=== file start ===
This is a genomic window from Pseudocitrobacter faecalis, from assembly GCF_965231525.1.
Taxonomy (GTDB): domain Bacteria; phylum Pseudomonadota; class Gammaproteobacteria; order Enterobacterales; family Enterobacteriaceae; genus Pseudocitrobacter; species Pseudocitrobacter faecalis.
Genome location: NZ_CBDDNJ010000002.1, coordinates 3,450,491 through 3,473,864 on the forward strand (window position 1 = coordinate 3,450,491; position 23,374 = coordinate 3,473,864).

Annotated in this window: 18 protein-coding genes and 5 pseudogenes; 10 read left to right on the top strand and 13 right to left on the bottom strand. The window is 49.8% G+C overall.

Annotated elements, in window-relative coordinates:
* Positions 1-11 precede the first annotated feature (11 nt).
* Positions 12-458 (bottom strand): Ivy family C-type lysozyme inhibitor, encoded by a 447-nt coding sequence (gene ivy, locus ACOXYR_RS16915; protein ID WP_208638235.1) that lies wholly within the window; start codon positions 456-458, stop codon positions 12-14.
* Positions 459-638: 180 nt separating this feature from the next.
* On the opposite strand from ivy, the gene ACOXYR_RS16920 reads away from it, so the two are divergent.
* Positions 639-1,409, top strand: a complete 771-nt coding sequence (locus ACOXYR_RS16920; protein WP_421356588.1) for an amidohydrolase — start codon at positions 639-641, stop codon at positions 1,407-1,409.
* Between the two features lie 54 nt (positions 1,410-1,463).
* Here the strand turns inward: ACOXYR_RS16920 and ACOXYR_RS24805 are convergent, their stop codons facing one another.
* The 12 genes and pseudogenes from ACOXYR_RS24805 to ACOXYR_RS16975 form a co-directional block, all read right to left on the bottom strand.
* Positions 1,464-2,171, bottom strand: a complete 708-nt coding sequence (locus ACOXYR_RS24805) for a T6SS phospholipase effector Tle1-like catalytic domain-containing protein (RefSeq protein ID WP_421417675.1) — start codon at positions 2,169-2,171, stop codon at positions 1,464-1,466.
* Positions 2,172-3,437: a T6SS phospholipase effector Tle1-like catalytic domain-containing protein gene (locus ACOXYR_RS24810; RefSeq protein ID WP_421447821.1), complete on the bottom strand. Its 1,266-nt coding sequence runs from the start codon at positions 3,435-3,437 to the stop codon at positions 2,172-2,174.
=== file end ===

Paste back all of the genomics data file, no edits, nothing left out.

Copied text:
This is a genomic window from Pseudocitrobacter faecalis, from assembly GCF_965231525.1.
Taxonomy (GTDB): domain Bacteria; phylum Pseudomonadota; class Gammaproteobacteria; order Enterobacterales; family Enterobacteriaceae; genus Pseudocitrobacter; species Pseudocitrobacter faecalis.
Genome location: NZ_CBDDNJ010000002.1, coordinates 3,450,491 through 3,473,864 on the forward strand (window position 1 = coordinate 3,450,491; position 23,374 = coordinate 3,473,864).

Annotated in this window: 18 protein-coding genes and 5 pseudogenes; 10 read left to right on the top strand and 13 right to left on the bottom strand. The window is 49.8% G+C overall.

Annotated elements, in window-relative coordinates:
* Positions 1-11 precede the first annotated feature (11 nt).
* Positions 12-458 (bottom strand): Ivy family C-type lysozyme inhibitor, encoded by a 447-nt coding sequence (gene ivy, locus ACOXYR_RS16915; protein ID WP_208638235.1) that lies wholly within the window; start codon positions 456-458, stop codon positions 12-14.
* Positions 459-638: 180 nt separating this feature from the next.
* On the opposite strand from ivy, the gene ACOXYR_RS16920 reads away from it, so the two are divergent.
* Positions 639-1,409, top strand: a complete 771-nt coding sequence (locus ACOXYR_RS16920; protein WP_421356588.1) for an amidohydrolase — start codon at positions 639-641, stop codon at positions 1,407-1,409.
* Between the two features lie 54 nt (positions 1,410-1,463).
* Here the strand turns inward: ACOXYR_RS16920 and ACOXYR_RS24805 are convergent, their stop codons facing one another.
* The 12 genes and pseudogenes from ACOXYR_RS24805 to ACOXYR_RS16975 form a co-directional block, all read right to left on the bottom strand.
* Positions 1,464-2,171, bottom strand: a complete 708-nt coding sequence (locus ACOXYR_RS24805) for a T6SS phospholipase effector Tle1-like catalytic domain-containing protein (RefSeq protein ID WP_421417675.1) — start codon at positions 2,169-2,171, stop codon at positions 1,464-1,466.
* Positions 2,172-3,437: a T6SS phospholipase effector Tle1-like catalytic domain-containing protein gene (locus ACOXYR_RS24810; RefSeq protein ID WP_421447821.1), complete on the bottom strand. Its 1,266-nt coding sequence runs from the start codon at positions 3,435-3,437 to the stop codon at positions 2,172-2,174.